How many farmers will switch from fruit to pot?

YAKIMA — Irrigation canals line the Yakima Valley east of the Cascade Range, transforming a desert landscape into one of the most productive agricultural regions in the world — including crops for some of America’s biggest vices.

Thousands of acres of wine grapes dot the landscape, contributing to Washington’s No. 2 rank for premium wine production behind California. Farmers grow more than two-thirds of U.S. hops for big beer companies and craft brewers alike, and a large tobacco field is flourishing on a valley Indian reservation.

Now that Washington voters have legalized marijuana, will a region long recognized as one of the country’s leading fruit bowls, best celebrated for Washington apples, become known as the vice belt? Not necessarily.

Too many unanswered questions remain about the new law, from how the state will regulate it to whether entrepreneurs or large corporations should lead the way. And the biggest question: the federal government’s role going forward.

Marijuana remains illegal under federal law. Many states have approved it for medical use, but only Washington and Colorado have legalized it for recreational use.

The Justice Department has not said whether it will try to block the two states from implementing their new laws, passed late last year. For that reason, key land-grant universities that typically aid the agriculture industry by researching such things as pest control and crop yields — but rely on federal funding to do so — are avoiding the marijuana industry altogether.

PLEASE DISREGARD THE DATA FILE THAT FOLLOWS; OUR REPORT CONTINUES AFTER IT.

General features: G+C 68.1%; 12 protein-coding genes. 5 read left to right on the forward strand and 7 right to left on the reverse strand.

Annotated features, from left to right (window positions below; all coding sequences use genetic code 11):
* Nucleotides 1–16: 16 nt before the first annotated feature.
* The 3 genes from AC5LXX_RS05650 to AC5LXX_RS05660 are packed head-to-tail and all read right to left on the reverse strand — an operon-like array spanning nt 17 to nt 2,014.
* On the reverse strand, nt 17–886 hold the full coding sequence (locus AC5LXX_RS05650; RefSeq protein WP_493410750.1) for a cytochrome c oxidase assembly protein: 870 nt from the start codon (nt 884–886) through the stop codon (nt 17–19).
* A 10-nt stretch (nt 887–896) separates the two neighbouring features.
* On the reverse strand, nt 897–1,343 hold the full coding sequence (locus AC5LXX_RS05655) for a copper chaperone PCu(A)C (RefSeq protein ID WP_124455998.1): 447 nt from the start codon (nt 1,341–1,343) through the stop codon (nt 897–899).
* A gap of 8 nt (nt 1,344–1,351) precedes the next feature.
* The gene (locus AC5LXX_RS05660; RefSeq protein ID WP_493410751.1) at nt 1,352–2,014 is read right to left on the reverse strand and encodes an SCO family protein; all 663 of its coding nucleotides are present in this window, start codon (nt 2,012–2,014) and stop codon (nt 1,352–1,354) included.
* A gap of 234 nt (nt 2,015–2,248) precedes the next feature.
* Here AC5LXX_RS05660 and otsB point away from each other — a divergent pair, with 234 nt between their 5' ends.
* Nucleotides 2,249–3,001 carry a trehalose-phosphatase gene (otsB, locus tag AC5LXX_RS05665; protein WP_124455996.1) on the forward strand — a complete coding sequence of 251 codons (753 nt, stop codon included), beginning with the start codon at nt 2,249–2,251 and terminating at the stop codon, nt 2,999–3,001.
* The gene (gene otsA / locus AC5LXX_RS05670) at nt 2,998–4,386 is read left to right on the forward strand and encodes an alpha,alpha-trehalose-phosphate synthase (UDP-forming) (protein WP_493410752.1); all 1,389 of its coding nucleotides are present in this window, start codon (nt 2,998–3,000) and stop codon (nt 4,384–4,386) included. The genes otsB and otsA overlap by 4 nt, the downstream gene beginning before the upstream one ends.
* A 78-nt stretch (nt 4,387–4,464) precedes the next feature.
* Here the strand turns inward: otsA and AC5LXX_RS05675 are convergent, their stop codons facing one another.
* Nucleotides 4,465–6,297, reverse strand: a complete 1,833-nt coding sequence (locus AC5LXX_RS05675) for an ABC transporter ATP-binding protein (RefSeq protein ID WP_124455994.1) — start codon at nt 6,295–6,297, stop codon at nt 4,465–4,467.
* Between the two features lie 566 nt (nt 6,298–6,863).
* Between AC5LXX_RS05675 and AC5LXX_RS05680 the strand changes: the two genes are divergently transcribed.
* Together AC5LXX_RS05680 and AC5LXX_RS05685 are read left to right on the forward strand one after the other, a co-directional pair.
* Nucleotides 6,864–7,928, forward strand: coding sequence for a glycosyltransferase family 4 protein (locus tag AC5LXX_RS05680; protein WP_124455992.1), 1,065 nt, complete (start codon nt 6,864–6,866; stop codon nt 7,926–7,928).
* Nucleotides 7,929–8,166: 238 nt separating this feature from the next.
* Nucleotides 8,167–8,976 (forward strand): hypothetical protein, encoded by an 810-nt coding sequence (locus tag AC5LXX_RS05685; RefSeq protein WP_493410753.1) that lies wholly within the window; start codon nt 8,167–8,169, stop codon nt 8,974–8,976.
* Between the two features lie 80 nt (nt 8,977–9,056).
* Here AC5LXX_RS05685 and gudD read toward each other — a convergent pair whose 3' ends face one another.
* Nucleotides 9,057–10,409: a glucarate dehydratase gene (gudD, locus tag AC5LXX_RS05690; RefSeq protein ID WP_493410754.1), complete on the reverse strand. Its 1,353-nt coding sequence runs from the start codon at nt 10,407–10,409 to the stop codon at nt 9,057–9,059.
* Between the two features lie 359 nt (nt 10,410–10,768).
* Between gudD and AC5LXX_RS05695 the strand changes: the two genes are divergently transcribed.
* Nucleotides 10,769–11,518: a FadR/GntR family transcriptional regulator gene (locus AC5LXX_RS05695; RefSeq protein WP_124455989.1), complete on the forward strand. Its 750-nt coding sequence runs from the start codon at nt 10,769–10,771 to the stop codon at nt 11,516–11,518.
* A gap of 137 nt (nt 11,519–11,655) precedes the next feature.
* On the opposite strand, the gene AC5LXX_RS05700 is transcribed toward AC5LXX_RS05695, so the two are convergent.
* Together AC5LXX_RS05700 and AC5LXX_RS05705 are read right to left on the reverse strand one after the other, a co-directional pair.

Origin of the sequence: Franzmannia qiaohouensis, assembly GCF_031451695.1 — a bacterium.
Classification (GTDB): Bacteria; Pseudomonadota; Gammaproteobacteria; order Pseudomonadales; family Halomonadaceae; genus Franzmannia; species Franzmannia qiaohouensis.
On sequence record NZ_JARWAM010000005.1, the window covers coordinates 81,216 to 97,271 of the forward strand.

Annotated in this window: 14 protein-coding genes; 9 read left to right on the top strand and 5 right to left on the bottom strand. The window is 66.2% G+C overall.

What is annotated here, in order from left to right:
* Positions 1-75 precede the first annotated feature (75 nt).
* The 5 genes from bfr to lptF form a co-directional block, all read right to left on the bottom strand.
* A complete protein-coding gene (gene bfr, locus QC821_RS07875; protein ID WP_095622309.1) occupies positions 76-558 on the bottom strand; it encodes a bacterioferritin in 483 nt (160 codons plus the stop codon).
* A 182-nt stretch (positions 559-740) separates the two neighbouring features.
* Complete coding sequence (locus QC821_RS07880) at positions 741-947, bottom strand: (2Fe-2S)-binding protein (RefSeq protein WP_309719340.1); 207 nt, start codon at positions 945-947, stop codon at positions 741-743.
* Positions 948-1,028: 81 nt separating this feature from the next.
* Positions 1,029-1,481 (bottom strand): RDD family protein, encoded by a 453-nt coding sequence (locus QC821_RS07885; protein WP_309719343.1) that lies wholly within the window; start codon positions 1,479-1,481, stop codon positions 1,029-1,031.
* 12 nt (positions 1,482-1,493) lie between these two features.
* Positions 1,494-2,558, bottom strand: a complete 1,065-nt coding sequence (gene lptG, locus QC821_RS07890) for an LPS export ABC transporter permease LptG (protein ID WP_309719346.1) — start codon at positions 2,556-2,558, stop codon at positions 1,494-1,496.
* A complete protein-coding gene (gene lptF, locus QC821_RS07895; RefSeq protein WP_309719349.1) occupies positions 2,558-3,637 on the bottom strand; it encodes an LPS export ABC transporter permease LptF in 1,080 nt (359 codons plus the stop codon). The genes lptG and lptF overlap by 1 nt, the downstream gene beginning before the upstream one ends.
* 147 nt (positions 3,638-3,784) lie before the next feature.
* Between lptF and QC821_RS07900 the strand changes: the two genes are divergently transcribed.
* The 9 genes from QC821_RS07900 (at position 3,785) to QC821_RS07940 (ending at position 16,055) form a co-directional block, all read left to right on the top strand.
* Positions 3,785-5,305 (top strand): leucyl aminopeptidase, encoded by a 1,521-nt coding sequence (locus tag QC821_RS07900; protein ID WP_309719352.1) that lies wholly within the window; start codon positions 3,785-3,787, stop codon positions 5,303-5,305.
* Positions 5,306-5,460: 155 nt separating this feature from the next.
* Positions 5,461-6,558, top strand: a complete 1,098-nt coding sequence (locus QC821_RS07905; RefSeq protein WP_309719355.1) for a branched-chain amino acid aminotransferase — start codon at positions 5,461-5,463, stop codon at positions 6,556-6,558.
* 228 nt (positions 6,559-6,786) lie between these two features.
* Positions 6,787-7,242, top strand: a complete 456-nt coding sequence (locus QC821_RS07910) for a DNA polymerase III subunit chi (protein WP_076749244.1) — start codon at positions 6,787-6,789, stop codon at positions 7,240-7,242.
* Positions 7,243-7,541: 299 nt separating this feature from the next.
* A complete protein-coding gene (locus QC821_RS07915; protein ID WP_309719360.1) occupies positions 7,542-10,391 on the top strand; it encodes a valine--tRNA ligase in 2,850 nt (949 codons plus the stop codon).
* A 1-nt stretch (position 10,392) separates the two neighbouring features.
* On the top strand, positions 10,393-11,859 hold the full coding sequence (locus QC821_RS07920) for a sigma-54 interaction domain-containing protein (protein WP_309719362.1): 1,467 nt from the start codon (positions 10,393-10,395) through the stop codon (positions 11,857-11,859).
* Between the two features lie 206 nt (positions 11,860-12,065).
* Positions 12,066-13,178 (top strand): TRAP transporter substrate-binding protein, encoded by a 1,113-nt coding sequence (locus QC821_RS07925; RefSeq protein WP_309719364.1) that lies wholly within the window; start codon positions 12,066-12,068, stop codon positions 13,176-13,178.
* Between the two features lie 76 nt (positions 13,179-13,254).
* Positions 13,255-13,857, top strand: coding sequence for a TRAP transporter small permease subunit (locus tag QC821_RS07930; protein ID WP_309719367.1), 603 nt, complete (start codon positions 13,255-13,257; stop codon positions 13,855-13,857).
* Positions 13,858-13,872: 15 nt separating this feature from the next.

In addition, marijuana is a crop that can’t be insured, and federal drug law bars banks from knowingly serving the industry.

Any combination of those factors makes farmers leery of planting marijuana in the near term, said Bob Young, chief economist for the American Farm Bureau Federation.

“At this stage of the game, it poses tremendous problems for growers,” he said. “Quite frankly, I’d tell one of our members to approach this with great caution.”

Both states are in the process of developing rules for a legal marijuana industry. In Washington state, a Liquor Control Board that privatized liquor sales statewide last year on orders of a different voter-approved initiative now is tasked with developing rules governing pot cultivation, processing and sales.

Of the three licenses the board will authorize — grower, processor, seller — the rules for producing marijuana raise the most complex issues, according to Randy Simmons, project manager for the Liquor Control Board.

How many farmers should be allowed to produce marijuana in order to meet demand, and how big should their crops be? Where should they get their seeds? Should a crop be grown indoors or in fields outside?

Dozens of marijuana experts, who have been growing plants for medical use or in secret for illegal use, are educating state officials about the potential for the crop. Probably 95 percent of those people choose to grow their plants indoors, despite higher costs, to control light and temperature, improve quality and increase yields, Simmons said.